The last screen in the wizard presents a checklist of what it will do before attempting the upgrade. Once the package has been migrated, we can look at it in the Business Intelligence Development Studio. As mentioned earlier, the conversion looked good on first inspection, but the package would fail every time because the active script tasks make constant reference to step names, and these cannot be resolved when we execute the package. The error we see is:

The global variables in the DTS 2000 package have been successfully migrated, as has the separation of the connection manager from the source adapter. This package could be fixed, but there is another glaring error. SSIS introduces the Foreach Enumerator, which is easier to use than Active X Script, and is more robust and easier to debug. If we wanted to migrate this package, it would be best to rewrite it from scratch rather than using the wizard.

There is another well-used strategy of the migration wizard that is not shown in our example: Preserve the DTS package task and encapsulate it in a new special package. This package will contain tasks that cannot be migrated at all, and are then embedded within an Execute DTS 2000 Package Task, which is added to the new SSIS package. This keeps the DTS elements working and within DTS, and calls them as required from the new SSIS package.


The migration wizard will try to use an SSIS equivalent to a DTS task. Sometimes this works and sometimes it does not, as illustrated in our example. The Active X Script task in DTS is the same in SSIS. What is not the same is the way you manipulate the object model from within. The transform data task and the data flow task are similar in DTS and SSIS, and the wizard does an excellent job of migrating that structure along with connection managers.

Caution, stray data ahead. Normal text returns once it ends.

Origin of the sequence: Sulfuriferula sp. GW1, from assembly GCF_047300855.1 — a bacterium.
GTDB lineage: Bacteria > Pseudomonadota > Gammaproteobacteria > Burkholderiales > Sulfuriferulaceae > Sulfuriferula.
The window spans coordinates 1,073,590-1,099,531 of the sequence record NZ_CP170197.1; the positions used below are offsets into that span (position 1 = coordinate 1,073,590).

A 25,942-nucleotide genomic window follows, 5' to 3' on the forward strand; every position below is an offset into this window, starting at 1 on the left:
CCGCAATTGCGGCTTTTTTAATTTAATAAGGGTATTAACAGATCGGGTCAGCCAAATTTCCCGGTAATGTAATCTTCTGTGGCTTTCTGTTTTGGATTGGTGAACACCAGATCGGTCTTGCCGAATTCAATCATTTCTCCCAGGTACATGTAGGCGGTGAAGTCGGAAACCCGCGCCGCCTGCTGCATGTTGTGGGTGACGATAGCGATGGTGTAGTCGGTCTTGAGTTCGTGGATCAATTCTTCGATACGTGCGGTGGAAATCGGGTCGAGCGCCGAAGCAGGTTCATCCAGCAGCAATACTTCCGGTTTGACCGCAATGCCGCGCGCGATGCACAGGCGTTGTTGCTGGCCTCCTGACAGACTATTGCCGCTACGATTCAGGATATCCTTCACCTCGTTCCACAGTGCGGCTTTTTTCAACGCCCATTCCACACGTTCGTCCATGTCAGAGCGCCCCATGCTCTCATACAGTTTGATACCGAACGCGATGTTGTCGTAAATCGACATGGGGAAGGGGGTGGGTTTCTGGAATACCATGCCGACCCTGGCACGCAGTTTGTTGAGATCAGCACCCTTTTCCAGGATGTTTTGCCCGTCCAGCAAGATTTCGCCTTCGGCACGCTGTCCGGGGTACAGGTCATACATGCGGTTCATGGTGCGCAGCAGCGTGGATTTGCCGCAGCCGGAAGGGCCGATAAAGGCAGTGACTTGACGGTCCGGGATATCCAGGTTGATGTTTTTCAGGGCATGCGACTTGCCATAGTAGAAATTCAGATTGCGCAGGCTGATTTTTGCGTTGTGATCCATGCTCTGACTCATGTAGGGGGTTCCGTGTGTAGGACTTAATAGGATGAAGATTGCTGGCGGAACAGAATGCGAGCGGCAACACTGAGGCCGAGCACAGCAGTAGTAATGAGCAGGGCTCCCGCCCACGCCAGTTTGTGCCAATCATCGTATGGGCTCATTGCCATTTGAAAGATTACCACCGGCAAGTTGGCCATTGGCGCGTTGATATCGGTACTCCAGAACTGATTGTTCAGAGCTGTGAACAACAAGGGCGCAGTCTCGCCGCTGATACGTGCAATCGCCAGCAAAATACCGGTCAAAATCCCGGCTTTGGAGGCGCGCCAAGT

There are tasks that have no equivalent. One that comes to mind is the dynamic properties task in DTS. It does not exist in SSIS, and the equivalent in SSIS would be to use configurations or expressions, which are now part of the engine and package architecture as opposed to specific tasks.

You may decide to leave DTS running alongside SSIS. We covered the runtime and management sides of DTS within SQL Server 2005, so if the migration wizard is not working for you or you lack test resources to complete such a project, this would be a viable option.

Darren Green is the founder of SQLDTS.com. After a brief experience with SQL Server 6.5 and BCP, he moved onto version 7.0 and the joys of DTS. He is a SQL Server MVP and can frequently be found in the Microsoft public newsgroups. In his spare time he is lead DBA for one of the top independent financial advisor portals in the U.K.

Allan Mitchell began working with SQL Server version 6.5. He is an MCSE on Windows 2000, an MCDBA and a Microsoft SQL Server MVP, and consults on DTS for an array of clients in the U.S. and Europe. He is the co-author of <A href=”http://www.sqldts.com/?3001>Real-World SQL-DMO for SQL Serverand has been published in SQL Server Professional Magazine.